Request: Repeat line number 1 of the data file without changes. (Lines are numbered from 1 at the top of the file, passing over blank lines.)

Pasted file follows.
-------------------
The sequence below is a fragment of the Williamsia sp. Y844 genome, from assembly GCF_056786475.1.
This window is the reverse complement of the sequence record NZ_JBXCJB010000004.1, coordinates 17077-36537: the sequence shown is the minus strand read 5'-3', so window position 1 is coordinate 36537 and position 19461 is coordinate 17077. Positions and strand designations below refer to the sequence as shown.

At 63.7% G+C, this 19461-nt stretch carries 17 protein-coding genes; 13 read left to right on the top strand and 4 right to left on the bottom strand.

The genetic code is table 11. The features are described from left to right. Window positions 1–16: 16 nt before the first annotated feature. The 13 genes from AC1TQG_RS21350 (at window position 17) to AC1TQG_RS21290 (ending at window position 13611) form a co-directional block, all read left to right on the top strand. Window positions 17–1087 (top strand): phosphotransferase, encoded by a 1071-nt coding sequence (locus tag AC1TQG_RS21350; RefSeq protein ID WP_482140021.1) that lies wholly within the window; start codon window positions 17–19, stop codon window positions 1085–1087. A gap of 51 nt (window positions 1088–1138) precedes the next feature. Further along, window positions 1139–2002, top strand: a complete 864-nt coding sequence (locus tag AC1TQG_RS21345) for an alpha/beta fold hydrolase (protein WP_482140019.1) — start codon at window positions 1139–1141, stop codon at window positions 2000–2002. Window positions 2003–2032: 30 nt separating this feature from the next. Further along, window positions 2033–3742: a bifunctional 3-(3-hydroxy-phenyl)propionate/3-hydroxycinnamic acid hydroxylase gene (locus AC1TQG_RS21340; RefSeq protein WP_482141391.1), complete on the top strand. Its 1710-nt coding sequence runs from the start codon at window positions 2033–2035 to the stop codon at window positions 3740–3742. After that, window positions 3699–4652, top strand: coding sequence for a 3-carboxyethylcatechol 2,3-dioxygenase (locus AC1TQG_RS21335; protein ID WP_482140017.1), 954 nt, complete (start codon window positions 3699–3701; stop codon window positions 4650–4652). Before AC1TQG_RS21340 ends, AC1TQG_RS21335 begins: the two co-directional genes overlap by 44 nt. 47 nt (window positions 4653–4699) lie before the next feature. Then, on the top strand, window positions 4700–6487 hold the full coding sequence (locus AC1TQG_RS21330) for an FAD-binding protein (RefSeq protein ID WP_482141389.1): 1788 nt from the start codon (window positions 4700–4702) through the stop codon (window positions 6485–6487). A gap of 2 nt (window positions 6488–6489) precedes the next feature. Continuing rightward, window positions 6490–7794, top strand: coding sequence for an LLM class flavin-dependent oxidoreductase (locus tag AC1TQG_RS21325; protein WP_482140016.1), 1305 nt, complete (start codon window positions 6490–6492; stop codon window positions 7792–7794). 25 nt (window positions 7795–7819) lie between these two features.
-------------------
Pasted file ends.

The sequence below is a fragment of the Williamsia sp. Y844 genome, from assembly GCF_056786475.1.